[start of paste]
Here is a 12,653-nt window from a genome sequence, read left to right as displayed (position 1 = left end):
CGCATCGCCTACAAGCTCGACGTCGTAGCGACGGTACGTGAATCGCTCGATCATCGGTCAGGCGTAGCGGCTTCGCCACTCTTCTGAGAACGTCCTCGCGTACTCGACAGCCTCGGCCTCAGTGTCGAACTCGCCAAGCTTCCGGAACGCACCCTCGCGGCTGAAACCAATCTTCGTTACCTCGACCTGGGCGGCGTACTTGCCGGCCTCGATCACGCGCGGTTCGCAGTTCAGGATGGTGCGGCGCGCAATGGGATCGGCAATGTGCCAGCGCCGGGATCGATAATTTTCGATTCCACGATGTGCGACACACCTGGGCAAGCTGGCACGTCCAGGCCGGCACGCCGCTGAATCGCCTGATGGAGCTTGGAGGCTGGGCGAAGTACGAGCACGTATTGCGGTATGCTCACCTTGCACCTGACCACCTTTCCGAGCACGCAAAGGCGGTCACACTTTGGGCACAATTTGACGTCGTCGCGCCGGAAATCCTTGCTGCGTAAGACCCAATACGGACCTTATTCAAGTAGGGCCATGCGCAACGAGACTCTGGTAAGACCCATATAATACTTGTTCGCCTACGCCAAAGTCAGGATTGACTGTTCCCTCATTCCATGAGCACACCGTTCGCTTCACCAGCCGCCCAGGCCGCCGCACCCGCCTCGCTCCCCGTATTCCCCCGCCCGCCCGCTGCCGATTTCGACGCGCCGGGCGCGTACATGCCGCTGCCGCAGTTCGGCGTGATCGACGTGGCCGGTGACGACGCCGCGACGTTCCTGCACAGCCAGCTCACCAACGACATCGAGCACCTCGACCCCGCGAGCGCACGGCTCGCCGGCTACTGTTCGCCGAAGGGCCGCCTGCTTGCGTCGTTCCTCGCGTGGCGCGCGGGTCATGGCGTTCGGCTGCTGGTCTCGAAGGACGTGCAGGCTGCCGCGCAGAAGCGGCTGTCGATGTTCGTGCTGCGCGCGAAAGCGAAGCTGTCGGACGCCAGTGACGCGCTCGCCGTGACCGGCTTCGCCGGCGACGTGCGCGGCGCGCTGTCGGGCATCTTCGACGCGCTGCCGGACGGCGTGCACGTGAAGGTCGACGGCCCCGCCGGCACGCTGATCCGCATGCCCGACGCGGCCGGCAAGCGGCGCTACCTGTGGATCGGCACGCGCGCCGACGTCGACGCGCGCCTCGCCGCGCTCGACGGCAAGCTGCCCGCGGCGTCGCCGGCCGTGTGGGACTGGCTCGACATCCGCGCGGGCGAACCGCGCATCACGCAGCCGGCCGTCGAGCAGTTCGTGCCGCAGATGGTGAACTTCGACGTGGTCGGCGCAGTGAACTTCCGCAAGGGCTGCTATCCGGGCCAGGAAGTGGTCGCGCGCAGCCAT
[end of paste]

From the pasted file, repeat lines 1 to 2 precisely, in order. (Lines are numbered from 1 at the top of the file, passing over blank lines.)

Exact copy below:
Here is a 12,653-nt window from a genome sequence, read left to right as displayed (position 1 = left end):
CGCATCGCCTACAAGCTCGACGTCGTAGCGACGGTACGTGAATCGCTCGATCATCGGTCAGGCGTAGCGGCTTCGCCACTCTTCTGAGAACGTCCTCGCGTACTCGACAGCCTCGGCCTCAGTGTCGAACTCGCCAAGCTTCCGGAACGCACCCTCGCGGCTGAAACCAATCTTCGTTACCTCGACCTGGGCGGCGTACTTGCCGGCCTCGATCACGCGCGGTTCGCAGTTCAGGATGGTGCGGCGCGCAATGGGATCGGCAATGTGCCAGCGCCGGGATCGATAATTTTCGATTCCACGATGTGCGACACACCTGGGCAAGCTGGCACGTCCAGGCCGGCACGCCGCTGAATCGCCTGATGGAGCTTGGAGGCTGGGCGAAGTACGAGCACGTATTGCGGTATGCTCACCTTGCACCTGACCACCTTTCCGAGCACGCAAAGGCGGTCACACTTTGGGCACAATTTGACGTCGTCGCGCCGGAAATCCTTGCTGCGTAAGACCCAATACGGACCTTATTCAAGTAGGGCCATGCGCAACGAGACTCTGGTAAGACCCATATAATACTTGTTCGCCTACGCCAAAGTCAGGATTGACTGTTCCCTCATTCCATGAGCACACCGTTCGCTTCACCAGCCGCCCAGGCCGCCGCACCCGCCTCGCTCCCCGTATTCCCCCGCCCGCCCGCTGCCGATTTCGACGCGCCGGGCGCGTACATGCCGCTGCCGCAGTTCGGCGTGATCGACGTGGCCGGTGACGACGCCGCGACGTTCCTGCACAGCCAGCTCACCAACGACATCGAGCACCTCGACCCCGCGAGCGCACGGCTCGCCGGCTACTGTTCGCCGAAGGGCCGCCTGCTTGCGTCGTTCCTCGCGTGGCGCGCGGGTCATGGCGTTCGGCTGCTGGTCTCGAAGGACGTGCAGGCTGCCGCGCAGAAGCGGCTGTCGATGTTCGTGCTGCGCGCGAAAGCGAAGCTGTCGGACGCCAGTGACGCGCTCGCCGTGACCGGCTTCGCCGGCGACGTGCGCGGCGCGCTGTCGGGCATCTTCGACGCGCTGCCGGACGGCGTGCACGTGAAGGTCGACGGCCCCGCCGGCACGCTGATCCGCATGCCCGACGCGGCCGGCAAGCGGCGCTACCTGTGGATCGGCACGCGCGCCGACGTCGACGCGCGCCTCGCCGCGCTCGACGGCAAGCTGCCCGCGGCGTCGCCGGCCGTGTGGGACTGGCTCGACATCCGCGCGGGCGAACCGCGCATCACGCAGCCGGCCGTCGAGCAGTTCGTGCCGCAGATGGTGAACTTCGACGTGGTCGGCGCAGTGAACTTCCGCAAGGGCTGCTATCCGGGCCAGGAAGTGGTCGCGCGCAGCCAT